After I had calmed down, I helped the old rabbit out and then stopped the kobolds from attacking the nearby village, got some obligatory sidequests from its fuzzy inhabitants and ventured out to fight the game’s first boss, struggling with yawning. And that’s when the story made an unexpected twist: it turned out that the kobolds and other monsters weren’t attacking the village because of some inherent malevolence. Some were simply running away from the forest fires and looking for a new place to live, others were looking for water as their springs had run dry... And the boss seemed to somehow know Dust, branding him as a genocidal murderer. Now, hasn’t someone got skeletons in their closet (and, like, literal skeletons)!

        Looks like there’s a war going on between the furry-looking “Warmbloods” and lizard-like “Moonbloods”, and our Mr. Hatted Hero played some important part in it. Alas, our friend Amnesia has gotten to him, the boss is dead, and Arah the Talking Sword, while clearly aware of the whole picture, seems to be in a constant haste, saying stuff like, “It’s not the time, I will explain later”. What in the world can a sword be so busy with, I wonder? :)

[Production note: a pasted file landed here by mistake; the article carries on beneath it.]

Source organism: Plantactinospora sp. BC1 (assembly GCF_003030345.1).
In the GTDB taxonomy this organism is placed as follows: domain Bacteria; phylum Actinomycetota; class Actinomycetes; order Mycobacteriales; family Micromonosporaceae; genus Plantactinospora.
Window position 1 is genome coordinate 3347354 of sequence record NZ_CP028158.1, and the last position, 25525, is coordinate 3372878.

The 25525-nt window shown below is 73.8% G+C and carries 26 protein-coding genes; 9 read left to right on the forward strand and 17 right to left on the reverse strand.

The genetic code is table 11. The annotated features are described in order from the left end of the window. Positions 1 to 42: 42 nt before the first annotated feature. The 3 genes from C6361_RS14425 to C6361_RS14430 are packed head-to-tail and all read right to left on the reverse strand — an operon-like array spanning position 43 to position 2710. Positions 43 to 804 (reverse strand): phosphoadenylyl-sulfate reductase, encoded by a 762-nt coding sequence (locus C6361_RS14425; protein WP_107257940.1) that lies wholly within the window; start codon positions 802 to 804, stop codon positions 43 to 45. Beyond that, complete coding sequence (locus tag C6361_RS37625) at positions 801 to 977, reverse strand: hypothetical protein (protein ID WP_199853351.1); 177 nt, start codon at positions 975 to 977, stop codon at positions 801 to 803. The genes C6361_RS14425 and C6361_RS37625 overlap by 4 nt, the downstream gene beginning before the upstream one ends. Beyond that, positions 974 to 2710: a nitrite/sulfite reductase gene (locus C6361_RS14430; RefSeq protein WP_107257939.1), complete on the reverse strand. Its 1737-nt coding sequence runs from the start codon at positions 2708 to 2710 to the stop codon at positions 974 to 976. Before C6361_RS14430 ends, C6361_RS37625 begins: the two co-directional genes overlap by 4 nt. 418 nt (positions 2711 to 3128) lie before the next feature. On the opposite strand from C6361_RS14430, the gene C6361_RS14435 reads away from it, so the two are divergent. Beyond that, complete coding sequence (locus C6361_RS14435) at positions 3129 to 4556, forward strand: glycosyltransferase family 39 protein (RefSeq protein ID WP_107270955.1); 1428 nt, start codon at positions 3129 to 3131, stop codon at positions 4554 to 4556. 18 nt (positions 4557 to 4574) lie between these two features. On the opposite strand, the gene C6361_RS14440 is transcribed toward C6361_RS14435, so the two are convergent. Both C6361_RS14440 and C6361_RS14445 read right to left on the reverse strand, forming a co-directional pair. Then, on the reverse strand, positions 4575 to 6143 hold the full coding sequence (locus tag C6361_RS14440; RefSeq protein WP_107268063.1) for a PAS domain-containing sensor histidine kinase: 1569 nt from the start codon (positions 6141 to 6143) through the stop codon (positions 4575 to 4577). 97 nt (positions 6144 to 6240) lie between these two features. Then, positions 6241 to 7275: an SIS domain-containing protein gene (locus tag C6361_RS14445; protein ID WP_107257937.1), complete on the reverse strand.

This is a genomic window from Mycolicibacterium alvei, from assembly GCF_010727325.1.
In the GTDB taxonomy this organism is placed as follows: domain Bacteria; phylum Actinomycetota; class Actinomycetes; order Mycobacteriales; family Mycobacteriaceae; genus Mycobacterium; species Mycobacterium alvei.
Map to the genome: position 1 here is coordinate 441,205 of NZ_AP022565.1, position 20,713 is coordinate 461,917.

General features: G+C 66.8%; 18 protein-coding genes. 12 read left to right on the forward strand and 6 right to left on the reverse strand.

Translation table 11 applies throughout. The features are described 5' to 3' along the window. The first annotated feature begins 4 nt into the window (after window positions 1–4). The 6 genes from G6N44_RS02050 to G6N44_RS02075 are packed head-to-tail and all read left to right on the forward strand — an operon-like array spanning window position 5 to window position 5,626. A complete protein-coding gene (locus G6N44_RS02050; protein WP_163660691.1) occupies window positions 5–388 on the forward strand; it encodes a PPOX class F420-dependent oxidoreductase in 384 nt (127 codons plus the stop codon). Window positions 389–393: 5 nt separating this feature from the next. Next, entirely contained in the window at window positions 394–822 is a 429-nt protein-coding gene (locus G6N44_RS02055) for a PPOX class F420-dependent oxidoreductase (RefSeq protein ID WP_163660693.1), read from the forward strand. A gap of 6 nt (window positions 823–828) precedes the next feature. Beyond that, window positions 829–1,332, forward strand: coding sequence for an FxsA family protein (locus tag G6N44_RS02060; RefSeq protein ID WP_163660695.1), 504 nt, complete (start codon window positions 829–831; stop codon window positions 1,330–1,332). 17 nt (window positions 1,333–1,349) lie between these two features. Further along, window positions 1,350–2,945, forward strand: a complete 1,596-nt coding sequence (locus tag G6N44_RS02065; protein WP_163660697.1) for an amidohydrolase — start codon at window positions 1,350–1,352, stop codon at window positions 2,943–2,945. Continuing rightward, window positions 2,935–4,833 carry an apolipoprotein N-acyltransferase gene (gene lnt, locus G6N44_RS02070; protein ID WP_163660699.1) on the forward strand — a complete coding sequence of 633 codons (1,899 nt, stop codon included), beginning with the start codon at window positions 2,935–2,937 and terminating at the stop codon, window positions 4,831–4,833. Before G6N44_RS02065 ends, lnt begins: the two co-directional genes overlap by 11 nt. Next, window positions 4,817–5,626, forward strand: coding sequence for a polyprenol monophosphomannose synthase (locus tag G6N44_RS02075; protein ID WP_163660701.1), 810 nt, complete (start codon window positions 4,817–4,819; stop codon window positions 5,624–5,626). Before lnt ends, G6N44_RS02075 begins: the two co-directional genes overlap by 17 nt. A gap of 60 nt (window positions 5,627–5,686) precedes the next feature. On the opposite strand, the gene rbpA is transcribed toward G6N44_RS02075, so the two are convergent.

Spoilers aside, Dust’s identity does get revealed eventually, in the penultimate chapter aptly named Revelation – and while I can’t say it’s a particularly extraordinary plot twist, we do receive a satisfying explanation which is, coincidentally, not as banal as I expected it to be. So is the final confrontation with the armour-clad rabbit villain, and the ending sequence… But here comes the greatest issue I’ve had with the game’s story. It's not bad. Actually, it has parts that are really, really great. But alas, it does not go to extremes, nor does it delve into too much details – and thus the overall impression is “just okay”, while it could have been simply astounding, had the developers given the story enough elaboration. It certainly had every bit of potential to become something really special.